Monthly Archives: July 2014

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Reflections After Working on a Farm for Chester County Foodbank

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photo 1It’s been nearly 24 hours and my fingers, despite many hand washings, still smell like onions.

Chad and I spent three hours removing the stalks from thousands of onions at Pete’s Produce Farm in West Chester, PA, volunteering our time for the Chester County Food Bank. The thousands of onions we processed yesterday will tweak the taste buds of hungry families throughout the county. It was a pleasure serving alongside six other adults and two elementary age twin boys.

The scent of onions on my fingers is a metaphor of how volunteering is supposed to be. We shouldn’t forget the experience the day after. We need to avoid the “I did that, I can cross it off my bucket list or put it on my resume” kind of thinking that can so easily satisfy the thoughts of volunteers. People in need wake up day after day longing for relief from their despair. It’s somehow fitting if the scent of their struggle continues to emanate from the fingers of volunteers long after the experience.

Helping people in need is messy. Dirty. Sometimes outright repulsive with stench. Literally and metaphorically. Their lives can be a big mess. There are odors associated with caring for people who can’t take care of themselves physically. The incarcerated and the poor don’t live in houses whose scent can be labeled as Ocean Breeze or Apple Meadow. In some cultures, the people who need our help have open sewers right outside their front door. The smell of onions on my fingers one revolution of the earth later is a bargain!

The Chester County Food Bank does a wonderful job scheduling hundreds of volunteers to serve at the many farms they partner with across the county. Volunteers plant, weed, and harvest throughout the various seasons of the year. Individuals, nonprofits, and businesses, as well as those ordered by the court, all donate their time to help their neighbors who cannot afford to eat. A walk through their state-of the-art and amazingly clean facility in Exton, PA leaves you with the impression of an organization that knows exactly how to provide nutritious and safe meals for thousands of families – day after day.

With the money they have invested in their efficient systems, the charity could have bought thousands of processed and ready to eat meals for families from Oxford to Pottstown. However, once those meals are consumed, the food storehouses would be empty and the families will be hungry once more. Instead, they invested the funds into farming –planting seeds, cultivating the plants, and then harvesting corn, squash, eggplant, tomatoes, cabbage, lettuce, onions, and more vitamin and nutrient rich vegetables in order to feed thousands on a long-term basis.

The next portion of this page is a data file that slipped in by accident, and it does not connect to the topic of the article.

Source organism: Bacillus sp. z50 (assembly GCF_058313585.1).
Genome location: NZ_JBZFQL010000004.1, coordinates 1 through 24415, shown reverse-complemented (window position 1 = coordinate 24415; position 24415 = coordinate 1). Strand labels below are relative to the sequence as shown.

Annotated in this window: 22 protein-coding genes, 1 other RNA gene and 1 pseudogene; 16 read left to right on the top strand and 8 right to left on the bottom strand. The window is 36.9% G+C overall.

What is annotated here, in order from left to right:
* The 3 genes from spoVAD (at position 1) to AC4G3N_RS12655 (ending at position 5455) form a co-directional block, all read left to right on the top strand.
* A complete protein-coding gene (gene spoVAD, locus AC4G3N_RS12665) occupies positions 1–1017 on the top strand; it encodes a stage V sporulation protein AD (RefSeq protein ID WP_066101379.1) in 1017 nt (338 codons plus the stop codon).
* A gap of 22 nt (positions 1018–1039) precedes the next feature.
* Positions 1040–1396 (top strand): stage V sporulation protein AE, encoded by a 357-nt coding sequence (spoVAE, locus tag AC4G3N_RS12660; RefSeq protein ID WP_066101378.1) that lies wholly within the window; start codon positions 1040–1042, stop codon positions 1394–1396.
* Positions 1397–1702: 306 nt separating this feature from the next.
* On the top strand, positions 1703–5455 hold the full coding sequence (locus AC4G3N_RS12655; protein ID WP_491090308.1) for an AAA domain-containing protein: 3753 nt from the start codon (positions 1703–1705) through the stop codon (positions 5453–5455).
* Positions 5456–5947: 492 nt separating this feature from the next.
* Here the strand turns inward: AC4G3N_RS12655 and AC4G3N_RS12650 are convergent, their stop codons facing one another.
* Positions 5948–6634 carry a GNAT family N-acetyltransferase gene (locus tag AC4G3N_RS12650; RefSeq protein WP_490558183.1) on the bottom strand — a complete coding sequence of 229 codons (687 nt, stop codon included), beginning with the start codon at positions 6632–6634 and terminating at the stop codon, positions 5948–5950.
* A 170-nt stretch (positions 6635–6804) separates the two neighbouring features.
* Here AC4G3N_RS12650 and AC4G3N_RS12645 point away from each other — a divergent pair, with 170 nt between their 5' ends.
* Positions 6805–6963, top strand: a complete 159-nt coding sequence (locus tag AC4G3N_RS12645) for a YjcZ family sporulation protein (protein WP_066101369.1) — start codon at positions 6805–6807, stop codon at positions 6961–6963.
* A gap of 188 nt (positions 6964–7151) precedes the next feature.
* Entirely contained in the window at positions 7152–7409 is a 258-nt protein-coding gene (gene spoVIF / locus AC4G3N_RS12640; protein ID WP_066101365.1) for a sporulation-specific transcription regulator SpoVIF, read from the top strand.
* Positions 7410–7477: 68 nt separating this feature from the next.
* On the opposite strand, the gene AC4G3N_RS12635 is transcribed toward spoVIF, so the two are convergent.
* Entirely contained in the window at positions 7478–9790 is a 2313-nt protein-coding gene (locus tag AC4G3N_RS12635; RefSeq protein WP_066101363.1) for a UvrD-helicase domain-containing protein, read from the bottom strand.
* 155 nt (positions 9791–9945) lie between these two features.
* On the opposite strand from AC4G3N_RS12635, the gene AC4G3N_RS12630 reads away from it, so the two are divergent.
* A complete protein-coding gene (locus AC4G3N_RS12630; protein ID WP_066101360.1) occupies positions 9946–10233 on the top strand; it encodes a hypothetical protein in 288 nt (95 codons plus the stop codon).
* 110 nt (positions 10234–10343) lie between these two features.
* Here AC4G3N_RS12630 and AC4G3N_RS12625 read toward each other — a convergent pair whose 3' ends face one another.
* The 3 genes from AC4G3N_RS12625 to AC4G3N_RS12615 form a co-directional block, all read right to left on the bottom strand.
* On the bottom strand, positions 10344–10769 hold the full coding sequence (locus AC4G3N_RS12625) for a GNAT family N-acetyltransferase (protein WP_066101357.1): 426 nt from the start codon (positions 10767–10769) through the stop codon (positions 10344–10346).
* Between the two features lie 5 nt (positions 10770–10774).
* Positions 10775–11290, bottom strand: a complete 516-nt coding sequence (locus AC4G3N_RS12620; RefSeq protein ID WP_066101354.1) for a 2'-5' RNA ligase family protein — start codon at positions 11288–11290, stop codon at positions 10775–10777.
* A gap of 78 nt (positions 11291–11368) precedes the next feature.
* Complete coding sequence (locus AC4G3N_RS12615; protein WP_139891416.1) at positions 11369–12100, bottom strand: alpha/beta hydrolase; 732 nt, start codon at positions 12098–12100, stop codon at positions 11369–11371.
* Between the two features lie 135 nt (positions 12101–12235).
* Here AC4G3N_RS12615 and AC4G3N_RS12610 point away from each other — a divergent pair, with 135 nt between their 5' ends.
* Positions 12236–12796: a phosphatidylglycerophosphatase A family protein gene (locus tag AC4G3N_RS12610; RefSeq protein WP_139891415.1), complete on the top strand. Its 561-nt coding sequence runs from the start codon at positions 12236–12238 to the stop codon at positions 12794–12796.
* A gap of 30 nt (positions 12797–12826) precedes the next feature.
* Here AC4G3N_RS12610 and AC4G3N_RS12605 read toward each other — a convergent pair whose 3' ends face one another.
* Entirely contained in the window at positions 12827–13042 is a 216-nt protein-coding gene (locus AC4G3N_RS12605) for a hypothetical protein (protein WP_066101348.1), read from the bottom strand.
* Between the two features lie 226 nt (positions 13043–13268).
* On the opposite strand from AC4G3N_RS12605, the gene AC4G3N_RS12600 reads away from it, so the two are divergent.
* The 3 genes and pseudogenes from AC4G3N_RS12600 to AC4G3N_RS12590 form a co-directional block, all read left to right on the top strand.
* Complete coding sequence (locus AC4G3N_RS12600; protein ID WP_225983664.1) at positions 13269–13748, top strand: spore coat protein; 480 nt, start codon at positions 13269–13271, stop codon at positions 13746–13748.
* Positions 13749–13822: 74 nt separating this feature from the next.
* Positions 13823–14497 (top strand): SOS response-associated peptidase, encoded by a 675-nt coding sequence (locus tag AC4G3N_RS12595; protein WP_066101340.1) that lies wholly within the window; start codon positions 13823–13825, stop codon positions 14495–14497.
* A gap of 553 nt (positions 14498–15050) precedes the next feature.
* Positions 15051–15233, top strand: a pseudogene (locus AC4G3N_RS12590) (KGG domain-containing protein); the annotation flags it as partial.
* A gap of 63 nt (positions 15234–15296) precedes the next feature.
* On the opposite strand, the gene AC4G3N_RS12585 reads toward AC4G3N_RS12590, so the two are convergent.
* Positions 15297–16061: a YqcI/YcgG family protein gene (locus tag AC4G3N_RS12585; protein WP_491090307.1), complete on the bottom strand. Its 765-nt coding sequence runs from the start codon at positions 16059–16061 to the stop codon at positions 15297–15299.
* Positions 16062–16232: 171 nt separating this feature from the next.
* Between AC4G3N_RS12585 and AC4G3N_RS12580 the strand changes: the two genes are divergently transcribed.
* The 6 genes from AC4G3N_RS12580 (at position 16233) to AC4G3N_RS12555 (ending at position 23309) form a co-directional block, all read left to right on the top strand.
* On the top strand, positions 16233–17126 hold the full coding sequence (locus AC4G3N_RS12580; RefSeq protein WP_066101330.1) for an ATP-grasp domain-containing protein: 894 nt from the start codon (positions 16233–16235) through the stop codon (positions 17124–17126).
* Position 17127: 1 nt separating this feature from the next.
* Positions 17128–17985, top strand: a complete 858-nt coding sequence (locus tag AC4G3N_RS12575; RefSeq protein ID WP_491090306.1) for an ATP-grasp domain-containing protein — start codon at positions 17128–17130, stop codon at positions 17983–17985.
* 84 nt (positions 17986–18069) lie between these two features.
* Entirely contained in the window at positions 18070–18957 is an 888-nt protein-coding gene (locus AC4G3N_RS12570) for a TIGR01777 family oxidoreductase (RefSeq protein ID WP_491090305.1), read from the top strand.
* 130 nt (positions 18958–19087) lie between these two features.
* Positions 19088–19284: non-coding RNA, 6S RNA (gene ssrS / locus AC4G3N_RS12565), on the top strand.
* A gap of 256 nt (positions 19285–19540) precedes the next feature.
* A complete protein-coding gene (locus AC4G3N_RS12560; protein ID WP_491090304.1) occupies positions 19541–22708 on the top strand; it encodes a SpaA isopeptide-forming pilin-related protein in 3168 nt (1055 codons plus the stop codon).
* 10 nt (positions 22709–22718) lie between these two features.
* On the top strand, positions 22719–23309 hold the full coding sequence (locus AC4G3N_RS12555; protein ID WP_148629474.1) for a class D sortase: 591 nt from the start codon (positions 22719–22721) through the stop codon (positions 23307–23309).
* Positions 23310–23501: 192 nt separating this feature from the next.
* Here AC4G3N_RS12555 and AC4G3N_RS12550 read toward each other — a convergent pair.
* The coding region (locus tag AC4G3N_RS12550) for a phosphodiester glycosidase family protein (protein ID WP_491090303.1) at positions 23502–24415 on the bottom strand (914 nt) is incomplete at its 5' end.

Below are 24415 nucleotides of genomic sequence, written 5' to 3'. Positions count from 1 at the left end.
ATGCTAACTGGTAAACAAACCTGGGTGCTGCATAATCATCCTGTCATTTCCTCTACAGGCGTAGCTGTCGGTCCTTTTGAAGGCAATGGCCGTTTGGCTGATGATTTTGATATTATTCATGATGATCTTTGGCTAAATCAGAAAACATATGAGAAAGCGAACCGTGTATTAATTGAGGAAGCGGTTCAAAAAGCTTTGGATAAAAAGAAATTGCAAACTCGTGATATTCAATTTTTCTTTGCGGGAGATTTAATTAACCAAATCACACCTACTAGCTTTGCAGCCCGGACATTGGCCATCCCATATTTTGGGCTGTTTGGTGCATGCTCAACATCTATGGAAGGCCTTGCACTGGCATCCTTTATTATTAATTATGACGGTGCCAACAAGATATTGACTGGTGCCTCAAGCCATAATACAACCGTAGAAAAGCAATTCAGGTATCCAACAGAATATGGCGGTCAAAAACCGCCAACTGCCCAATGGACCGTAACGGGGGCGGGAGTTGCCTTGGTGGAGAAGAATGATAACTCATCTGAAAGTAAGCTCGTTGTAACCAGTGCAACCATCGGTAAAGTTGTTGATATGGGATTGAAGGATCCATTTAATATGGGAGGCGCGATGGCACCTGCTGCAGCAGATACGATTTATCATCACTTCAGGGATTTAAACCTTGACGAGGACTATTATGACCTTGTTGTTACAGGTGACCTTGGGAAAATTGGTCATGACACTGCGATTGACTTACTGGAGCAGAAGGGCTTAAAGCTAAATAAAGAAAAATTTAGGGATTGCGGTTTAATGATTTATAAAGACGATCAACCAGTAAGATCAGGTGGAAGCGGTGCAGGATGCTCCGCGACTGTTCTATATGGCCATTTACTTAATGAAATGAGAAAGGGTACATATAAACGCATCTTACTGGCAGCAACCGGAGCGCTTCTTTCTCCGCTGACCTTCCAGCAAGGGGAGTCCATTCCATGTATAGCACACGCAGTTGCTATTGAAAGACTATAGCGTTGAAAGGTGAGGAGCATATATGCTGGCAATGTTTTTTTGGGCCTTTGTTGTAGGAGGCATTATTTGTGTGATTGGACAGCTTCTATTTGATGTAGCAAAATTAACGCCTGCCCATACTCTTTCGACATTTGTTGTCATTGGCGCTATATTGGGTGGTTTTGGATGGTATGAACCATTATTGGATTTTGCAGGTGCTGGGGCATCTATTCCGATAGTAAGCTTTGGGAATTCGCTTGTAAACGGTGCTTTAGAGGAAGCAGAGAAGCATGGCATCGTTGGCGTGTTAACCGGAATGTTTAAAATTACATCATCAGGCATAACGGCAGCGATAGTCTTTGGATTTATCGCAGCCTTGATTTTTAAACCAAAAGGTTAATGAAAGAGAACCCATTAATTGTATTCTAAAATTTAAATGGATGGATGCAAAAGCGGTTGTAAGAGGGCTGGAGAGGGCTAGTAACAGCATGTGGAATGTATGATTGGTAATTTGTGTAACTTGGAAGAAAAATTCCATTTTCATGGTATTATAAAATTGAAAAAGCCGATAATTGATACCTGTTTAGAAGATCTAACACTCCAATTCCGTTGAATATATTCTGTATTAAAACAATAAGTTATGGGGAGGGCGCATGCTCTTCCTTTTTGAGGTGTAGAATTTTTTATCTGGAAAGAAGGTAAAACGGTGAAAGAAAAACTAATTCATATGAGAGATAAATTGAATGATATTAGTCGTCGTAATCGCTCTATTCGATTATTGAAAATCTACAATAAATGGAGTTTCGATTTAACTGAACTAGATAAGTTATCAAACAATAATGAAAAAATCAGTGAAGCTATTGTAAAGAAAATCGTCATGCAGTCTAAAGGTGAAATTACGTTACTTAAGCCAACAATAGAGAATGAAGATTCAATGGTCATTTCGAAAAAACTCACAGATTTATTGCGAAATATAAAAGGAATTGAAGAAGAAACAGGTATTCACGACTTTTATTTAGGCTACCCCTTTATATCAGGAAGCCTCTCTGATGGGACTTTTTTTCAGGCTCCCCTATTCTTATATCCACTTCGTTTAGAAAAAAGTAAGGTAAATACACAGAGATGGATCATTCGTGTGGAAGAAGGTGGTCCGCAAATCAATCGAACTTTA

Volunteers will get dirty. They will get pricked and scratched by thorny weeds. But that is fine – that is what volunteering is really about – getting dirty and exhausted day after day so that others can recover from adversity in life. May the onion smell on your fingers remind you for days after you volunteer that it will be a joy to do it again because the need never goes away.

Onions before we removed the stalks, along with 8 other volunteers.

Onions before we removed the stalks, along with 8 other volunteers.

Onions after we removed the stalk at Pete's Produce Farm, volunteering on behalf of Chester County Food Bank.

Onions after we removed the stalk at Pete’s Produce Farm, volunteering on behalf of Chester County Food Bank.


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Mother Nature bakes chocolate chip cookies

Don’t ask me!

I don’t know why I watch documentaries on television about hurricanes and tzunamis. We will save that analysis for a couch in some office lined with the academic shingles of a psychiatrist.

During the program today about a devastating tornado, someone made a reference to “Mother Nature” being in a furious mood.

Apparently, somewhere there is some lady who controls the weather worldwide. When she is in a good mood, we enjoy beautiful weather. However, when she had a bad day at the office, burnt the dinner for the family, had words with her significant other, or doesn’t like her dress size, the earth is ravaged by hail, wind, rain, snow, ice, and sleet. When she raises her voice, the earth can quake and volcanos can erupt.

“Yes dear! Whatever you want, dear! Just don’t get upset! We have no more insurance money!”